Pulmonary Mechanics

Fritz J. Baumgartner

The elastic properties of the lung and chest wall and air flow resistance is related to breathing mechanics. Figure 23.1 shows the lung volumes used in respiratory physiology. Vital capacity is the maximum volume that can be expired after a maximal inspiration. Total lung capacity is the volume of the lungs after a maximal inspiration. Residual volume is that volume remaining in the lungs after a maximal expiration. This is about 25% of the total lung capacity. Functional residual volume is the volume in the lungs at the end of a normal expiration. Tidal volume is the volume of a spontaneous breath. These are the major volumes; the inspiratory capacity, expiratory reserve volume, and inspiratory reserve volume are less commonly used terms.

The pressure volume curve defines the elastic properties of the lung. Figure 23.2 shows such a curve. It shows that with fibrosis, more intrapleural pressure is required to establish lung volume whereas with emphysema much less intrapleural pressure is required to inflate the lung. The elastic properties of the lung reside in the alveolar walls, which contain a thin film of surfactant, resulting in surface tension accounting for lung elasticity. The surface tension increases as the size of the alveolus decreases, and alveolar collapse would result if it were not for this surface tension. Thus, surfactant is extremely important in preventing atelectasis.

Certain factors restrict movement of the chest wall and reduce compliance. This includes diaphragmatic compression caused by abdominal distention such as with obesity, ascites, pregnancy or intra-abdominal tumors. These conditions reduce vital capacity, total lung capacity and functional residual capacity. The loss of elastic properties of the lung itself, such as with emphysema or fibrosis, also can effect the elastic properties of the lung as shown in the pressure volume curve.

The FEV-1 is the forced expiratory volume in one second. This is the commonest flow measurement. The FEV-1 is often reported as a percentage of the vital capacity (FEV-1/VC) as well as the natural volume. It is important to note the value both ways. If the vital capacity is significantly reduced, the ratio of FEV-1/VC may be satisfactory even though the actual volume exhaled is abnormal. The generally accepted minimal postoperative FEV-1 value is 0.8 liters. It can be predicted that postoperative FEV-1 of less than this will result in a pulmonary cripple, although this statement needs to be modified under different circumstances depending on the individual. For example, an elderly woman may require less of an FEV-1 than a young male athlete.

Another commonly used test is the maximal voluntary ventilation (MVV) which is effort dependent and performed by having the patient inhale as deeply and rapidly as possible for about 10 seconds. The MVV usually correlates well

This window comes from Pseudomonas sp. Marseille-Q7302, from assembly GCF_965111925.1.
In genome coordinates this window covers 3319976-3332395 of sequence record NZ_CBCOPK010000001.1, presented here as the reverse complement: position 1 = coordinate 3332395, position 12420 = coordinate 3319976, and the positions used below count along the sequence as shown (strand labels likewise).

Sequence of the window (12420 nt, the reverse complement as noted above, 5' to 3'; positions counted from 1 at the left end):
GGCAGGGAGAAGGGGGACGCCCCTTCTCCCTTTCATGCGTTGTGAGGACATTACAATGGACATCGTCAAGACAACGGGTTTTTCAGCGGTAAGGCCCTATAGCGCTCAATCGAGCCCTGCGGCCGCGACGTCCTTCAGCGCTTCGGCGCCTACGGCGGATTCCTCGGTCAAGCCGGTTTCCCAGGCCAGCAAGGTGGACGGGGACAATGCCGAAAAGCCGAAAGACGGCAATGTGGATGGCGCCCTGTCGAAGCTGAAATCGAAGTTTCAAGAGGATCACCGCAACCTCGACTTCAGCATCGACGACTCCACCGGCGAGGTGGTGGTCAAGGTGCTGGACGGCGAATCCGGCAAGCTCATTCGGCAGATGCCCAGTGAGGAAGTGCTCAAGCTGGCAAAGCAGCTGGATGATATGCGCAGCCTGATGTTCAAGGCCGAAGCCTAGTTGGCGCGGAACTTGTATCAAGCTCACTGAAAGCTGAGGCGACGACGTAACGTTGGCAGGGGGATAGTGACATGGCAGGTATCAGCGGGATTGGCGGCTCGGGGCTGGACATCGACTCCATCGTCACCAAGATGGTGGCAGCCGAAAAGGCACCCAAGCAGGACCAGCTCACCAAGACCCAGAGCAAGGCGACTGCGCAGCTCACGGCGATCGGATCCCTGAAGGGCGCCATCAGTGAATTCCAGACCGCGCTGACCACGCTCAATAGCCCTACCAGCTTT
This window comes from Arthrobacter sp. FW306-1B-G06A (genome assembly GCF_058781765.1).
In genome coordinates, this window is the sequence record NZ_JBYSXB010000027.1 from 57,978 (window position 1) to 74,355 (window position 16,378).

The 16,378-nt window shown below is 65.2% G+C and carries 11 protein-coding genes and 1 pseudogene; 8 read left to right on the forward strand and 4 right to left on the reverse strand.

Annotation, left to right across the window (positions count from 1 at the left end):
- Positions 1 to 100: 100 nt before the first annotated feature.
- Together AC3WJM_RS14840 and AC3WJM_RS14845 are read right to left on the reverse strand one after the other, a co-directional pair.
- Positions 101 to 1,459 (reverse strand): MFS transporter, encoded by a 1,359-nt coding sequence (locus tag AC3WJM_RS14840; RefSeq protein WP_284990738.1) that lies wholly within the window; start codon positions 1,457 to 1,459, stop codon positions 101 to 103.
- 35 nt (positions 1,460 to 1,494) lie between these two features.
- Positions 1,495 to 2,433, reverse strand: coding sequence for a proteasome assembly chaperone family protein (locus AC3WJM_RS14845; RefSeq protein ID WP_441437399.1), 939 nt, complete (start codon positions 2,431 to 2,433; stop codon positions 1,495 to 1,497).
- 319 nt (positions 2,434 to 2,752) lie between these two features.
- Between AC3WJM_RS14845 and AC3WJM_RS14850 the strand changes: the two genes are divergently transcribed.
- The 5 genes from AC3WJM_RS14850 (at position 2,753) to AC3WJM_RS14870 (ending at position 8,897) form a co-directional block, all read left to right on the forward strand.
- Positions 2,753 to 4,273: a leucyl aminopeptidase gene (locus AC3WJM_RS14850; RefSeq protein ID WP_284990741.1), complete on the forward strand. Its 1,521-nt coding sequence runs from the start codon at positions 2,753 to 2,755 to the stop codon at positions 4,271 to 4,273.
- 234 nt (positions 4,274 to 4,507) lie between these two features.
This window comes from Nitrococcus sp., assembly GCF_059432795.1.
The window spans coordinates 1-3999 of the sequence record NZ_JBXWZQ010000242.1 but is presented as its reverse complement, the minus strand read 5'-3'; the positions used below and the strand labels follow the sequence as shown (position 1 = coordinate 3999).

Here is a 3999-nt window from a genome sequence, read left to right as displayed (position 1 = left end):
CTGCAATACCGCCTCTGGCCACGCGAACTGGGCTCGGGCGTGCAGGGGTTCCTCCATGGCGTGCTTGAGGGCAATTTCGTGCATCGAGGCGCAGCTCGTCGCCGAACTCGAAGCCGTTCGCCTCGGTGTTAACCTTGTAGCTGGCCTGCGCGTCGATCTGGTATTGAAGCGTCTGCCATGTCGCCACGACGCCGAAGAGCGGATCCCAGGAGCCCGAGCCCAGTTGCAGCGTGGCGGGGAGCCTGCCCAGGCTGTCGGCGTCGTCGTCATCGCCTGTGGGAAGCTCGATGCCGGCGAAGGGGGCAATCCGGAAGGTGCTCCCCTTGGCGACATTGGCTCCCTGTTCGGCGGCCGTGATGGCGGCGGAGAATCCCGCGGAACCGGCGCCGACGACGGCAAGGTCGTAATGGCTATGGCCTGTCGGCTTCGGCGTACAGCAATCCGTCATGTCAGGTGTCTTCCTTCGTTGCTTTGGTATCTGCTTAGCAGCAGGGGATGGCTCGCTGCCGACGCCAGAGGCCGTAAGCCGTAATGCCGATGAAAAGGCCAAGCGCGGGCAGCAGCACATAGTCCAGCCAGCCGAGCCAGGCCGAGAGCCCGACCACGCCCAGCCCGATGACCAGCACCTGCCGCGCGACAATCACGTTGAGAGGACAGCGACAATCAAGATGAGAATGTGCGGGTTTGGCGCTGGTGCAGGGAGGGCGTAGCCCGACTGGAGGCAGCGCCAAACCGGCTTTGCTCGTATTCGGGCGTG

with FEV-1 (FEV-1 x 34 will generally give the MVV). If the actual MVV does not correlate with the calculated value, it suggests poor effort or a tired patient.

Figure 23.3 shows another important test of pulmonary function. This is the flow volume loop. The pressure volume and flow relationship of lung airway obstruction can be determined by measuring maximal expiratory flow since maximal inspiratory flow is relatively independent of effort and primarily dependent on recoil pressure in the lung, which in turn is dependent on lung volume. The measured flow can be related to the lung volume at which it is measured. The classic example is the flow volume loop that results from an obstruction, for example a tracheal tumor or other intraluminal airway obstruction.

Fig 23.1. Lung volumes.

Fig 23.2. Lung pressure-volume curve.

Fig 23.1. Lung volumes.

Fig 23.2. Lung pressure-volume curve.

Fig 23.3. Lung flow volume loop.

Why is pulmonary function worse postoperatively resulting in atelectasis? There are several reasons. 1) Pain causing hypoventilation can result in a poor respiratory effort and can lead to hypoventilation. 2) Decreased lung volumes including decreased TLC, decreased FRC and decreased end respiratory volume. 3) Retained secretions. 4) Increased closing volumes.

A closing volume is that volume required to keep the alveoli open and nonatelectatic. Postoperatively, the closing volume may exceed the expiratory reserve volume leading to atelectasis.

Suggested Reading

1. Cugell DW, Fish JE, Glossroth J. Mechanics of Breathing. In: Shields TW ed. General Thoracic Surgery 3rd ed. Philadelphia: Lea and Febinger, 1989:110-118.

2. West JB. Respiratory Physiology: The Essentials, 2nd ed, Baltimore: Williams and Wilkins, 1979.

3. Rahn H et al. The pressure-volume diagram of the thorax and lung. Am J Physiol 1946, 146:161.

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